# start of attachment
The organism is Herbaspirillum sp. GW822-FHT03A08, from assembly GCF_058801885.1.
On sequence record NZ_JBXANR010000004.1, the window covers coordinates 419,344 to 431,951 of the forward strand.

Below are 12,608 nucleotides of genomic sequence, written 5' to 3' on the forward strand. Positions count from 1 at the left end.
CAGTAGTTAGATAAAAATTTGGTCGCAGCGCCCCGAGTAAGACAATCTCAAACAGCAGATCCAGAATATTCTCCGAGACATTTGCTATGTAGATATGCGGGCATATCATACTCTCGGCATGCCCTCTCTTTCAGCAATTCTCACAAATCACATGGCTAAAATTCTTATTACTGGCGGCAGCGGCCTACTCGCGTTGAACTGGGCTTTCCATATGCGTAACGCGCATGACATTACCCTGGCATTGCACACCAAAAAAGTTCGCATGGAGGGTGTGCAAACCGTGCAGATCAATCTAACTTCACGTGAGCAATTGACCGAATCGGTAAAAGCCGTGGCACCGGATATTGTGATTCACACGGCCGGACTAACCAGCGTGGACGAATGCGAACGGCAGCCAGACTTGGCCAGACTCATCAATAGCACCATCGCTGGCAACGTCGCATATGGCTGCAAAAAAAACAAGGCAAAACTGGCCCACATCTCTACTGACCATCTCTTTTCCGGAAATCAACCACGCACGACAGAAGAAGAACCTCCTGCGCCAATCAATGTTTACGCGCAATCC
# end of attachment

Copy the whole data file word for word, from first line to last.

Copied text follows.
The organism is Herbaspirillum sp. GW822-FHT03A08, from assembly GCF_058801885.1.
On sequence record NZ_JBXANR010000004.1, the window covers coordinates 419,344 to 431,951 of the forward strand.

Below are 12,608 nucleotides of genomic sequence, written 5' to 3' on the forward strand. Positions count from 1 at the left end.
CAGTAGTTAGATAAAAATTTGGTCGCAGCGCCCCGAGTAAGACAATCTCAAACAGCAGATCCAGAATATTCTCCGAGACATTTGCTATGTAGATATGCGGGCATATCATACTCTCGGCATGCCCTCTCTTTCAGCAATTCTCACAAATCACATGGCTAAAATTCTTATTACTGGCGGCAGCGGCCTACTCGCGTTGAACTGGGCTTTCCATATGCGTAACGCGCATGACATTACCCTGGCATTGCACACCAAAAAAGTTCGCATGGAGGGTGTGCAAACCGTGCAGATCAATCTAACTTCACGTGAGCAATTGACCGAATCGGTAAAAGCCGTGGCACCGGATATTGTGATTCACACGGCCGGACTAACCAGCGTGGACGAATGCGAACGGCAGCCAGACTTGGCCAGACTCATCAATAGCACCATCGCTGGCAACGTCGCATATGGCTGCAAAAAAAACAAGGCAAAACTGGCCCACATCTCTACTGACCATCTCTTTTCCGGAAATCAACCACGCACGACAGAAGAAGAACCTCCTGCGCCAATCAATGTTTACGCGCAATCC